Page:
The Wednesday Market Minute
- U.S. equity futures edge higher ahead of today's Fed policy decision, with investors pricing in a 24.2% chance of a rate cut and President Donald Trump renewing his criticism of Chairman Jerome Powell.
- Asia stocks rally to five-week highs on hopes of a breakthrough in U.S.-China trade talks and bets on support from global central banks following a dovish turn from ECB President Mario Draghi.
- Global oil prices build gains on demand hopes from a U.S.-China trade pact, with upside support from a planned extension of production cuts from OPEC when it meets next month in Vienna.
- Wall Street futures suggest modest opening bell gains for the three major benchmarks, which rallied to the highest levels since early May yesterday, ahead of the Fed rate decision at 2:00 pm Eastern Time and Chairman Powell's press conference 30 minutes later.
U.S. equity futures edged higher again Wednesday, following yesterday's rally on Wall Street that lifted benchmarks to early May peaks, as investors bet on twin support for stocks from global central bank easing and fruitful U.S.-China trade talks.
With the Federal Reserve set to reveal the result of its two-day policy meeting in Washington amid pressure from President Donald Trump to 'level the playing field' in global commerce with lower interest rates, and European Central Bank President Mario Draghi pledging to re-start the Bank's €2.6 trillion bond buying program if growth and inflation continue to slow, investors have driven global stocks to multi-week highs while simultaneously driving bond yields to multi-year lows.
President Trump's announcement of a meeting with President Xi Jingping later this month at the G20 Summit in Osaka, which was subsequently confirmed by Chinese state media, gave markets and extra leg-up Tuesday and powered Asia markets in the overnight session, lifting the MSCI ex-Japan benchmark 1.73% to a five-week high and boosting the Nikkei 225 with a similar percentage gain.
"I think the meeting might very well go well, and frankly our people are starting to deal as of tomorrow. The teams are starting to deal," Trump told reporters at the White House yesterday. "So we'll see. China would like to make a deal. We'd like to make a deal, but it has to be a good deal for everybody."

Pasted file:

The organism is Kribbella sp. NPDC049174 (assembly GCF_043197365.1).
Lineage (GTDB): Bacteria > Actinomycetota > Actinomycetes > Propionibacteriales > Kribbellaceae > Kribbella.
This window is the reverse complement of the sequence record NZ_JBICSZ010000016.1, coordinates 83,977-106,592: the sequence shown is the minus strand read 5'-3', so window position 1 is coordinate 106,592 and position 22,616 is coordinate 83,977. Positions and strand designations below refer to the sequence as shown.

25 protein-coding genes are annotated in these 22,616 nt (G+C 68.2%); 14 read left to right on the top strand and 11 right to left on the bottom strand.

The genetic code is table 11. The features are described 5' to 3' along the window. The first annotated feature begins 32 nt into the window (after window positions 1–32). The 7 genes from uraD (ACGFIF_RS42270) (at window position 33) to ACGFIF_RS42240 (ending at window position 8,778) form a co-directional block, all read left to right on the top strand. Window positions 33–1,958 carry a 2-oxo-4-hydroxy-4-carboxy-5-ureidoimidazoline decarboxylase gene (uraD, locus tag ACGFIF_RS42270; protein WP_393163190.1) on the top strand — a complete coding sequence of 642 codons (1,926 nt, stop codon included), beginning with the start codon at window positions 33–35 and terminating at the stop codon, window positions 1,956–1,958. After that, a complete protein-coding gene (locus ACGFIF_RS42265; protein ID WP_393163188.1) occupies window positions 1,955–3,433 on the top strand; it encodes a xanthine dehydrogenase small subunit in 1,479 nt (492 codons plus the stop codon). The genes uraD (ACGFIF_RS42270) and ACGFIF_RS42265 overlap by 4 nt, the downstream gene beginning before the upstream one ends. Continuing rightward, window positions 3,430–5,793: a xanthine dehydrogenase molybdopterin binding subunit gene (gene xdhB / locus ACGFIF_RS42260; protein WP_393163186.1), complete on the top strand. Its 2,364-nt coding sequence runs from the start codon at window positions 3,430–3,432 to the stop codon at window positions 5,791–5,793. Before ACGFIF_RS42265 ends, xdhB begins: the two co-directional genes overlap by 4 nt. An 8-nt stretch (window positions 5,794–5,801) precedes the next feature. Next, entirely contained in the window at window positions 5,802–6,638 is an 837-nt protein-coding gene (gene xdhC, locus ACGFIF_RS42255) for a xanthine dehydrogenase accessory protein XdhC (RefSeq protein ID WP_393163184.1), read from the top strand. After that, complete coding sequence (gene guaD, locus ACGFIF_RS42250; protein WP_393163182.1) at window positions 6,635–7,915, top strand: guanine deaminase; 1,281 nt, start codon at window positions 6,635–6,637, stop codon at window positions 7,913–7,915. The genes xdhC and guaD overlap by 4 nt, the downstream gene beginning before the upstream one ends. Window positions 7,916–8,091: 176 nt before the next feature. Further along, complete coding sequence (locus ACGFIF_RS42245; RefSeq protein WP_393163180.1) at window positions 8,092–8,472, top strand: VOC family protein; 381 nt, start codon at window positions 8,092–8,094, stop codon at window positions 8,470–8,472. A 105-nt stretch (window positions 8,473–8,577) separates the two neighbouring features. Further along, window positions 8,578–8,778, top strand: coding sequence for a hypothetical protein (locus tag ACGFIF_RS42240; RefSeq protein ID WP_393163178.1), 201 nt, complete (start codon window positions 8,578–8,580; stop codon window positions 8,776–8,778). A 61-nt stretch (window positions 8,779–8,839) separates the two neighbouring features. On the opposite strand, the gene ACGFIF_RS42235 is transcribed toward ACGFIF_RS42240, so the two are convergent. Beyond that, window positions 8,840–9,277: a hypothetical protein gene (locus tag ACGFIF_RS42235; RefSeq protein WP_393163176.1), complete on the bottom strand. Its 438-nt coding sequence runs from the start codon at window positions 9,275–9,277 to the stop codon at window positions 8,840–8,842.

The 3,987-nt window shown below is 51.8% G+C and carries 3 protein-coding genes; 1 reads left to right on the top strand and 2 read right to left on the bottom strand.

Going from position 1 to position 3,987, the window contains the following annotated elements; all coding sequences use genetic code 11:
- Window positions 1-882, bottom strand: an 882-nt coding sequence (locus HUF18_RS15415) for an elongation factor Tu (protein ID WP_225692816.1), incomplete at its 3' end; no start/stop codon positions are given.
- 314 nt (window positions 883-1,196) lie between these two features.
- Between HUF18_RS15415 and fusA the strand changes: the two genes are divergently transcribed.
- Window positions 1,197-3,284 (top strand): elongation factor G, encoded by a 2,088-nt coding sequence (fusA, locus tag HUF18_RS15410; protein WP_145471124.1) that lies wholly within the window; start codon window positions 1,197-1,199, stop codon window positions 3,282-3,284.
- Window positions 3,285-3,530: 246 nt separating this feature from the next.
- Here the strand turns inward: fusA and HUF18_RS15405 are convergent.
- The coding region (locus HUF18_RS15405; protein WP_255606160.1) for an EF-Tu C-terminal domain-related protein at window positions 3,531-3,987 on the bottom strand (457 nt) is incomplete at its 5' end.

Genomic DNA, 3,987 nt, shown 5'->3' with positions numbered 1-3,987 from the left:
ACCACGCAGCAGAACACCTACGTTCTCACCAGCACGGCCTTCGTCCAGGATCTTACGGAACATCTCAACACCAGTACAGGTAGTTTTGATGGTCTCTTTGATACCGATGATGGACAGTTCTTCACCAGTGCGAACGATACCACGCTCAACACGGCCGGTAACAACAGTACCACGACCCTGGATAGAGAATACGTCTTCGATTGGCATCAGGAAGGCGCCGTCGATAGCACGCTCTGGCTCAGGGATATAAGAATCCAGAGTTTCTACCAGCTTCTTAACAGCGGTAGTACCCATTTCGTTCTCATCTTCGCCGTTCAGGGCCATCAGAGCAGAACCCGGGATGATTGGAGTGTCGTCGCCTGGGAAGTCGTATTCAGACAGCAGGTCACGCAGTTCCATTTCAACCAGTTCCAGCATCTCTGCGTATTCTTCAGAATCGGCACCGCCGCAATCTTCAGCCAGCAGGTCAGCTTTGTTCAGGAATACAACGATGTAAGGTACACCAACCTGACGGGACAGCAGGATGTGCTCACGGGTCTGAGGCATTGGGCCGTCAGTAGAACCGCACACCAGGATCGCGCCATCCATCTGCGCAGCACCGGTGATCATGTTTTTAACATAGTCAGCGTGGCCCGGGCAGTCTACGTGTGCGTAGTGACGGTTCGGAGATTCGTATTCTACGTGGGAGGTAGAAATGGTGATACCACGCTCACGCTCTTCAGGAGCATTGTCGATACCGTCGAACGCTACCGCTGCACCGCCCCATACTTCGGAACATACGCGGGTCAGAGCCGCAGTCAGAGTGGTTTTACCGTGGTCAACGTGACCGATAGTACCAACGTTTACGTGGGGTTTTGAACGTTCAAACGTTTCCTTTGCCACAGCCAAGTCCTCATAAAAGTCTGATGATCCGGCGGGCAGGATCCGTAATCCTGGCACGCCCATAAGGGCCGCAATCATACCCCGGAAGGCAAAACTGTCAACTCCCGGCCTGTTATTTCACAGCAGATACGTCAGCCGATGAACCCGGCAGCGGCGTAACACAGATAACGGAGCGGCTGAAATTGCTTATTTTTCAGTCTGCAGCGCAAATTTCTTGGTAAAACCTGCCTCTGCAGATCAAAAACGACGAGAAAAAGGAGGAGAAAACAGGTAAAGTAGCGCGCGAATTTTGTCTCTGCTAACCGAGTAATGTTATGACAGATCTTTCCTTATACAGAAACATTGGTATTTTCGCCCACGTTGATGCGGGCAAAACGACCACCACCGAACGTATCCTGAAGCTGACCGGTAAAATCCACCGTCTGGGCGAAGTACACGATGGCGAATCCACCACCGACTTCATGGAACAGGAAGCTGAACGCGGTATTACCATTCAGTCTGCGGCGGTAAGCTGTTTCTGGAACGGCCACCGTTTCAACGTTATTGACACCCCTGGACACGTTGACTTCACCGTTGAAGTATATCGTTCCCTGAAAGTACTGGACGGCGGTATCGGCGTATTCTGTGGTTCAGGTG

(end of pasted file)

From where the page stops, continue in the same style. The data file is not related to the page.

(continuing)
Early indications from U.S. equity futures suggest further, albeit modest, gains on Wall Street today head of the Fed rate decision at 2:00 pm Eastern time, with contracts tied to the Dow Jones Industrial Average indicating a 40 point bump, following yesterday's 353 point surge. Contracts linked to the broader S&P 500, which has gained more than 6% so far this month, are guiding to a 3.5 point gain at the start of trading.
Benchmark 10-year bond yields were marked at 2.08% through the overnight session, as investors took cash from fixed income markets in the wake of the President's Tweet on a meeting with Xi, while CME Group futures prices suggest a 19.7% chance of a rate cut from the Fed later today in Washington.
Today's decision, however, will be eyed not only for its impact on markets at the broader economy, but also for its effect on the future of Jerome Powell, following a report from Bloomberg News that President Trump sought legal advice as to how -- or if -- he could demote the Fed Chairman he has so often criticized.
"Let's see what he does," was all Trump would say when asked at the White House yesterday if he would still wants to demote the Fed Chair he appointed only last year.
European stocks were modestly lower in Frankfurt, with the Stoxx 600 edging 0.04% into the red following yesterday's rally, while benchmarks around the region flitted in and out of positive territory in what is likely to be a cautious day for European markets ahead of the Fed decision, which will come long after the close of trading.
Global oil markets reversed gains in the early European session, following a near 4% rally on Tuesday driven by hopes of a breakthrough in U.S.-China trade talks and escalating military tensions in the Gulf region following the planned deployment of at least 1,000 U.S. troops and Iran's indication that it will breach prior commitments on uranium enrichment.
Brent crude contracts for August delivery, the global benchmark, were seen 38 cents lower from their Tuesday close in New York and changing hands at $61.76 per barrel in early European trading, while WTI contracts for July, which are more tightly linked to U.S. gas prices, were marked 8 cents lower at $53.82 per barrel.